Wednesday, July 25, 2012

For the Foreigner, Fatherless and Widow...

In Deuteronomy chapter 5, after the giving of the ten commandments (which most folks are familiar with), God through Moses gives an exposition of what it means to follow the commandments (chapter 6 and following to the end of the book). He expands the commandments out to practical living and tells Israel what it looks like for them to become His holy, set-apart community. There are rites and rituals, laws and commands, dos and don'ts, etc., given to help them, if they follow, to become the model community He desires for them.

It is interesting to note that these chapters are filled with social issues and responsibility. Not surprisingly they echo the "Shema" (Deuteronomy 6:4-6) where loving the Lord your God with all your heart is paralleled with practically not only following His laws but loving your fellow Israelite. Jesus summed it up when asked the greatest commandment. He said, "Love God and love your neighbor." (Matthew 22:37-40 paraphrased)

So, Deuteronomy 6 and following is a treatise on how to be a holy people set apart by and for God the Father. In short, Israel was to...

* Follow God with all their heart
* Obey his law and be obedient
* Honor God with their resources
* Treat fairly their neighbor

There is obviously much more in these chapters but there is a strange phrase that keeps poking its head up and it is...

"...for the foreigner, the fatherless, and the widow."

Loving God requires us to love others as ourselves and as He loves them. Moreover, we cannot miss the fact that God has a special place in His heart for those who are least able to help themselves. The foreigners were aliens, refugees if you will, living among the Israelites who generally had no citizenship, voice or influence. They were pretty much at the mercy of the Hebrews. The fatherless were the orphans who had no family or in some cases, no inheritance and thus no hope. They needed someone to care for them. And the widows were those who were in many cases left alone to fend for them selves and were at the mercy of the greater community.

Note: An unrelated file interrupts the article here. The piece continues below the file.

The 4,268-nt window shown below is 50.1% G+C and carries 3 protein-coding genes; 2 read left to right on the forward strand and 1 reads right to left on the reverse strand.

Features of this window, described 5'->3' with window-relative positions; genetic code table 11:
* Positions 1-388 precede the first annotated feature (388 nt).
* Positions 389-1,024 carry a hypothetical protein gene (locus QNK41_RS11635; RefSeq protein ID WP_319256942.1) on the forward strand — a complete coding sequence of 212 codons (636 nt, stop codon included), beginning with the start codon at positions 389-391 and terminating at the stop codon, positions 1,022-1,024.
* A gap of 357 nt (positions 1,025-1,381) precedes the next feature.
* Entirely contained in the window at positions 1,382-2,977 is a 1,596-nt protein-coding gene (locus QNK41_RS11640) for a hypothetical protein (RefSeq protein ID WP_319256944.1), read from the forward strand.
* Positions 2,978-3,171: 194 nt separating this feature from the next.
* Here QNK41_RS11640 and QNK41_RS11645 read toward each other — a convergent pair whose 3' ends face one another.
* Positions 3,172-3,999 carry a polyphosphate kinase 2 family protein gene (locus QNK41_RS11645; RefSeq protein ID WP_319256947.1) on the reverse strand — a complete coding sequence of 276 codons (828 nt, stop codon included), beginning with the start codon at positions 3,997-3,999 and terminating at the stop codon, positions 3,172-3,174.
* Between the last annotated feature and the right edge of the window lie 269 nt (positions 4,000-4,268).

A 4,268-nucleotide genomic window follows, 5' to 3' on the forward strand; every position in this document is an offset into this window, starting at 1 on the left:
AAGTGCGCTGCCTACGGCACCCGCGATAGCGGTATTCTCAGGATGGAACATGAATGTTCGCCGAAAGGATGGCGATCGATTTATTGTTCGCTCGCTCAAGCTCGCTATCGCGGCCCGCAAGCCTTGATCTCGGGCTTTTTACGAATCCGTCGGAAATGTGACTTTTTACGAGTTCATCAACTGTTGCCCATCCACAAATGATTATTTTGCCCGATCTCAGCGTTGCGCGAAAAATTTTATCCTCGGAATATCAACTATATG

God said when we remember these "least" of all in society, it brings about God's blessing on the work of our hands (Deuteronomy 24:19). And we should remember them because we are what we are because of His blessings and nothing else (Deuteronomy 24:22). Furthermore, He commands us to care for these: the foreigner, the fatherless and the widow (Deuteronomy 24:22b).

Our devotion and worship of God is required and many of us are good at this (or at least attending a church service somewhere). But our care for those who can't care for themselves is also just as important (according to God's Word).

So, my question for today is...

"What have I done and what am I doing for the least of these: the foreigner, the fatherless and the widow?" 

1 comment:

  1. God has a special place in His heart for those who are least able to help themselves .. And we should remember them because we are what we are because of His blessings and nothing else ...

    I am constantly amazed at how the more fortunate among us account for their station in life .. economic, social and otherwise .. as a process and position that they themselves created and acccomplished. Nothing is easier to rationalize in a self serving way than prosperity and success .. but the more you move in that direction .. the farther you move away from God and his gifting grace. The ultimate test of humanity (in my view) is to have the insight and moral courage to look into the eyes of the most downtrodden and needy and see oneself .. knowing that all are one and that every human life is equally precious .. just as Jesus made very plain and very clear during his brief ministry here on earth ...